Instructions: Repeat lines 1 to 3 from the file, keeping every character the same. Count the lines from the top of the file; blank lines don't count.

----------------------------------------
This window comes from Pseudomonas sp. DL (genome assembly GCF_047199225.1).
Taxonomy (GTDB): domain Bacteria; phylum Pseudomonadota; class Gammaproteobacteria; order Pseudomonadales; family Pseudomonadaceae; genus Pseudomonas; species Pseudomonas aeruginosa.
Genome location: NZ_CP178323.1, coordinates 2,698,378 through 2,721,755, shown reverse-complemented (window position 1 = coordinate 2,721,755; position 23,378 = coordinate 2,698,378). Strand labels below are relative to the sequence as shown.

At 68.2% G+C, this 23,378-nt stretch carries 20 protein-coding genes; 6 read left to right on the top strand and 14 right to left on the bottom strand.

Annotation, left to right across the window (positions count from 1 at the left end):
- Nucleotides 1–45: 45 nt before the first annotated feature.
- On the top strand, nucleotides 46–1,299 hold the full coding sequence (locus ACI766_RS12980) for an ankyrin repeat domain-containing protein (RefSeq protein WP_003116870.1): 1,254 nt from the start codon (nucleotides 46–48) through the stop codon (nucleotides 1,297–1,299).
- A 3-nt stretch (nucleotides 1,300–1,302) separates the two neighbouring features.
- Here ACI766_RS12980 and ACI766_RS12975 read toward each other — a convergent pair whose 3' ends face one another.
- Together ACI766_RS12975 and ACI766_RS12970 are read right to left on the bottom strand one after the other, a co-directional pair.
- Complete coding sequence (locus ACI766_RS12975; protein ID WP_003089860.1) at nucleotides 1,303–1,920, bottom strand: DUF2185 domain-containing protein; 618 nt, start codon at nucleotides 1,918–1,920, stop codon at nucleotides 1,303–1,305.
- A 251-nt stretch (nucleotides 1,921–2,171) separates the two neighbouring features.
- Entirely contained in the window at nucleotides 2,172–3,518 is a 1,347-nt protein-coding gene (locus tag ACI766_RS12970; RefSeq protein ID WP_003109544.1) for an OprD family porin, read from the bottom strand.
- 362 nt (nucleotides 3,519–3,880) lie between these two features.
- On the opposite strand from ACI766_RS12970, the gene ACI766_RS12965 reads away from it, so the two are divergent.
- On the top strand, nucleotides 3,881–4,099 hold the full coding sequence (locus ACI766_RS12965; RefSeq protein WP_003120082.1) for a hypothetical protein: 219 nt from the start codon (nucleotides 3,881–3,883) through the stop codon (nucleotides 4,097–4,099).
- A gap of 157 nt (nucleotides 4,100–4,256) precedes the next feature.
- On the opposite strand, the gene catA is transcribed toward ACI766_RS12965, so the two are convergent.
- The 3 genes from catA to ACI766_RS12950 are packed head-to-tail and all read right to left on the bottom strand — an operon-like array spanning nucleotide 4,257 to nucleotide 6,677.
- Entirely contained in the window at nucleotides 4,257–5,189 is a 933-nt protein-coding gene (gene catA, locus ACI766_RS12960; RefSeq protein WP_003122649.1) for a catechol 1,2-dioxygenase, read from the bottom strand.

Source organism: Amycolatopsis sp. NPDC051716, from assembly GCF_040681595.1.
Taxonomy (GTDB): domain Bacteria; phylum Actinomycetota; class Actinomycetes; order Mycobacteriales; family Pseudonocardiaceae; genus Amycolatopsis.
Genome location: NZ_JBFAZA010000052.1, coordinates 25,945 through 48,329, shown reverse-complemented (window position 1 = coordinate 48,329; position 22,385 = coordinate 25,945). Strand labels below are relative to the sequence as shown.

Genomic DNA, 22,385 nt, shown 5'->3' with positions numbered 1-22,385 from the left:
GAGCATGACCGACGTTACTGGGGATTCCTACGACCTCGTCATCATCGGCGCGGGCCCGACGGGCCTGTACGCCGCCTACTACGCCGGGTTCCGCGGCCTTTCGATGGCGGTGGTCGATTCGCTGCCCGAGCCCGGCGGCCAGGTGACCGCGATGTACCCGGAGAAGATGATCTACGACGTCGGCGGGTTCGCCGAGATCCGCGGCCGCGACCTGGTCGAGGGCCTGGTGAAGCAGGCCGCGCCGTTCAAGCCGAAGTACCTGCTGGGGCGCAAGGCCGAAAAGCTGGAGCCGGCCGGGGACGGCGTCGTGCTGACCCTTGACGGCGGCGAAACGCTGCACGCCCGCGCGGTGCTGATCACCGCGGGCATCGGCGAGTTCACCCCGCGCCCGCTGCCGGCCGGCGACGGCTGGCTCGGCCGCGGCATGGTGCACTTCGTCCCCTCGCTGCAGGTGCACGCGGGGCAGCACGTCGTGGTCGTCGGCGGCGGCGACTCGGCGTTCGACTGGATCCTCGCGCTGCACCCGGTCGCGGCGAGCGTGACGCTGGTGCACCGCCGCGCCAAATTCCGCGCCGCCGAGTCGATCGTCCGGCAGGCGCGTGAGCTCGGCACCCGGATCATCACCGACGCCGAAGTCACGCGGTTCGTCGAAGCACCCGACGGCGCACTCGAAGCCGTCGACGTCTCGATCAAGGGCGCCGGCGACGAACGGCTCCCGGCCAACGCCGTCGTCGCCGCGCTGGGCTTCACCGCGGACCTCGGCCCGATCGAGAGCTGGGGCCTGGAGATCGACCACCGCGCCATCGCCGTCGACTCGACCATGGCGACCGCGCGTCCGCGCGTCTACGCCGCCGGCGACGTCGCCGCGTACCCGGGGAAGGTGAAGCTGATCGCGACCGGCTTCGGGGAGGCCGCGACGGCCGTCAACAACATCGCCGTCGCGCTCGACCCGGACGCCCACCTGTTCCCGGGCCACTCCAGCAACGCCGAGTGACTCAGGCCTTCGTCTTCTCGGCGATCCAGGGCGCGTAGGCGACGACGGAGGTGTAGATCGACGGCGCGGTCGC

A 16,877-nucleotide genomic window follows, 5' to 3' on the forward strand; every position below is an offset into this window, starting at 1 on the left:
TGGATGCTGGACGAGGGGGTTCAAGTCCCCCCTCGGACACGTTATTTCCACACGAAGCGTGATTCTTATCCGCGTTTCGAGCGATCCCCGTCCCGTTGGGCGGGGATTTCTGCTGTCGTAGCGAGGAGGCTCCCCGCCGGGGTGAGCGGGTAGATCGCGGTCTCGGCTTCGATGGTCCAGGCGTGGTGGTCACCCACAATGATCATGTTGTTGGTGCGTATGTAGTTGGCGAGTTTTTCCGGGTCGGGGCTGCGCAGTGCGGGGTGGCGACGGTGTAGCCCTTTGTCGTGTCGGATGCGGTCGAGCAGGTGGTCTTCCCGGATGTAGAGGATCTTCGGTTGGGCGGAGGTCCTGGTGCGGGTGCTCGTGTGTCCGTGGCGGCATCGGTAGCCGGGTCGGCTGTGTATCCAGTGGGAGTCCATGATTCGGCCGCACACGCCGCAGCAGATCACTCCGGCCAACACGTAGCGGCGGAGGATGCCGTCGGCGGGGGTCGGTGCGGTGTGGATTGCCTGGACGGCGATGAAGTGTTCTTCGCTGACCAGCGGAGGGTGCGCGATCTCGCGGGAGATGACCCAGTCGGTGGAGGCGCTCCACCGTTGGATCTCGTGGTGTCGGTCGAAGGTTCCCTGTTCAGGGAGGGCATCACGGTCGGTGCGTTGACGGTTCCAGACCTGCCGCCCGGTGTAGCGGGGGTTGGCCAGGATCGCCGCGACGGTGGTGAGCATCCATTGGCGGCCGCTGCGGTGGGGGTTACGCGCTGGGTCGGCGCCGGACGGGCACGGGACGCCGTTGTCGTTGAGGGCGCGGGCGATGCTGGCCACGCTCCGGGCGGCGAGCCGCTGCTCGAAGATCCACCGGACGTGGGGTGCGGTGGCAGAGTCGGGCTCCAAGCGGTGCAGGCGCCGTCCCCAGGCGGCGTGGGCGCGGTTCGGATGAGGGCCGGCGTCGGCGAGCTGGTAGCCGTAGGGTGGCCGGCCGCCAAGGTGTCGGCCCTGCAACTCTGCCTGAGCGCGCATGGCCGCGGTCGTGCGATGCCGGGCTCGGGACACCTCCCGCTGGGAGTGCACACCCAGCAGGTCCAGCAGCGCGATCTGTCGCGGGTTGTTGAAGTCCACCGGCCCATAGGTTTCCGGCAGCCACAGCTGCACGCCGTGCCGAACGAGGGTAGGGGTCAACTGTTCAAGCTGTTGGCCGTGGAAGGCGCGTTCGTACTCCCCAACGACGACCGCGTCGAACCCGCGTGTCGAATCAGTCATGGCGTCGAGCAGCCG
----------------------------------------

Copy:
This window comes from Pseudomonas sp. DL (genome assembly GCF_047199225.1).
Taxonomy (GTDB): domain Bacteria; phylum Pseudomonadota; class Gammaproteobacteria; order Pseudomonadales; family Pseudomonadaceae; genus Pseudomonas; species Pseudomonas aeruginosa.
Genome location: NZ_CP178323.1, coordinates 2,698,378 through 2,721,755, shown reverse-complemented (window position 1 = coordinate 2,721,755; position 23,378 = coordinate 2,698,378). Strand labels below are relative to the sequence as shown.